Equal parts family drama, road movie and full-length Nintendo commercial, Todd Holland's The Wizard (1989) will bring back plenty of warm fuzzies to anyone who grew up during the 1980s---and by "grew up", I don't mean "learned about the harsh reality of young adulthood", I mean "ate sugar cereal and watched Captain N". Back then, we didn't care about the undertones of family togetherness, we just wanted to check out footage of Super Mario Bros. 3 before it hit store shelves. Seeing The Wizard in theaters was a rite of passage for any self-respecting fan of video games---if there is such a thing, of course---but that's the last time I saw it, having skipped the nostalgia phase altogether during the VHS years. With this 17-year gap between first and second viewings, could this shameless promotion of all-things-Mario hold its own weight?
Short answer: you betcha. The Wizard is chock full of unintentionally hilarious moments, shameless one-liners ("I love the Power Glove...it's so bad"), a dash of mawkish sentimentality and, of course, ridiculous product placement. Yet, somehow the formula works, keeping things entertaining and light under the weight of a few heavy-handed story elements. At times, you'll wonder if The Wizard isn't two different movies trying their best to (*ahem*) one-up each other, yet it all comes together in the end. In short: a movie like this shouldn't work, but it does.
Here's a quick synopsis: Jimmy Woods (Luke Edwards) is a shy little kid, though we're not sure early on if this is due to mental illness or otherwise. He's about to be placed in an institution, so his older brother Corey (Fred Savage) packs him up and heads for the wonders of the West Coast. The family's been through some tough times---including a divorce---that led to fights between their dad (Beau Bridges) and their older brother (Christian Slater). With next to no money and/or bright ideas, Corey soon discovers that little Jimmy is a wizard at video games. They eventually cross paths with Haley (Jenny Lewis, who's grown up to be the lead singer of indie rock group Rilo Kiley), a like-minded runaway who tells them about the upcoming Video Armageddon Championships in Las Vegas. They might not ever have a stable family life---though Mom and Dad eventually see the light---but at least they'd get 50,000 smackeroos for winning.
Of course, The Wizard raises all sorts of glaring questions when viewed as an adult. How would a bunch of kids score a $50,000 prize without a guardian present? Why do they keep getting robbed and harassed every fifteen minutes? Most importantly, how did Jimmy know about the freakin' Warp Whistle in Mario 3 before the release date?!? It boggles the mind how such flagrant inaccuracies could make it to final cut. Either way, the occasional screen shot of a pixellated NES game, off-handed quips from the Power Glove-wielding Lucas (Jackey Vinson) and a glimpse of young mullet activist Toby Maguire (on the far left) are but one of many highlights during The Wizard. Sure, a couple of gee-whiz moments stick out like sore thumbs, but this family-friendly drama has actually aged pretty well. In short, it'll stand tall on your DVD shelf next to other 80s guilty pleasures like Flight of the Navigator and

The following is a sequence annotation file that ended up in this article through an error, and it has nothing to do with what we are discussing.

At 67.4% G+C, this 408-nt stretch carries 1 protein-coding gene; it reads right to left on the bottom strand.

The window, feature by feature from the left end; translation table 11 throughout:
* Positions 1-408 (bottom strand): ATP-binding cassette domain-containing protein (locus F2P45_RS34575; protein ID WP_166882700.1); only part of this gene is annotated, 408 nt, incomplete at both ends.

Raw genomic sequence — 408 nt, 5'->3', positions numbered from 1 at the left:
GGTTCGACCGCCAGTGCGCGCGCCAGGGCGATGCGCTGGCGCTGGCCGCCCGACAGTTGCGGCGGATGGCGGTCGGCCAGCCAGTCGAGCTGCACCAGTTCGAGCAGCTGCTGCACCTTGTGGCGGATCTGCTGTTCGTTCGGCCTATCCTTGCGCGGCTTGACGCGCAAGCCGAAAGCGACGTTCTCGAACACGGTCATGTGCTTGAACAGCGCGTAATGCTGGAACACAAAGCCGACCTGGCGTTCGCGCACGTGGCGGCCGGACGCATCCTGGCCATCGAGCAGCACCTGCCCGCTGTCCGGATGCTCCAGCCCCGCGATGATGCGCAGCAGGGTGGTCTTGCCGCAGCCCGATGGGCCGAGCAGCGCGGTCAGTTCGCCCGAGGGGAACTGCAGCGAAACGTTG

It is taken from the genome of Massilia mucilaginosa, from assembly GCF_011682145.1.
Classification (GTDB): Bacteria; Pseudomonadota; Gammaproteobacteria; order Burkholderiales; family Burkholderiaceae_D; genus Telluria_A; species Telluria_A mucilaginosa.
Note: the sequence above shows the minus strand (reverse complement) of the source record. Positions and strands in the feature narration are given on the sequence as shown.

Speaking of the DVD, it finally makes its proper debut courtesy of Universal. Anyone looking for a robust Special Edition will be sorely disappointed, but at least the technical presentation is up to par. All things considered, it's pretty neat to have the darn thing on disc at all. Let's take a closer look, shall we?
Quality Control Department
Video & Audio Quality
Presented in 1.78:1 anamorphic widescreen, The Wizard actually looks pretty darn impressive for a film of its age and budget. Colors are crisp and bold, black levels are solid and only the old NES screen shots look primitive by comparison. Digital problems, such as edge enhancement and compression issues, don't seem to be an issue at all. The audio is presented in Dolby Digital 2.0 Surround and certainly holds its own. There isn't an enormous amount of low end, but the dialogue and music come through nice and clear. Optional captions are provided for the deaf and hard of hearing.
Menu Design, Presentation & Packaging
Menus for this release are pretty basic, featuring static promotional photos and simple navigation. The 100-minute main feature is divided into a generous 18 chapters---though a chapter index is not included---and no layer change was detected during playback. This one-disc release is housed in a standard black keepcase and includes no inserts of any kind. The cover artwork isn't as cool as the original poster design, but fans shouldn't be too heartbroken.
Disappointingly, no extras are included here...not even a trailer! I'd have certainly enjoyed a retrospective featurette or two, as well as a few deleted scenes or promotional artwork galleries. Bummer!
Though aimed squarely towards a limited audience, it's safe to say that anyone who grew up clutching their beloved NES controllers should get a kick out of The Wizard. Even without the nostalgia factor, it holds up fairly well as an entertaining family movie with a liberal dose of good old-fashioned cheesiness. The barebones DVD package by Universal may disappoint those hoping for a more thorough presentation, but the excellent A/V quality and rock-bottom price certainly make up for it. If you don't already have this one already, do yourself a favor and check it out. Recommended.
Randy Miller III is an affable office monkey based in Harrisburg, PA. He also does freelance graphic design projects and works in a local gallery. When he's not doing that, he enjoys slacking off, pwning NES games and writing things in third person.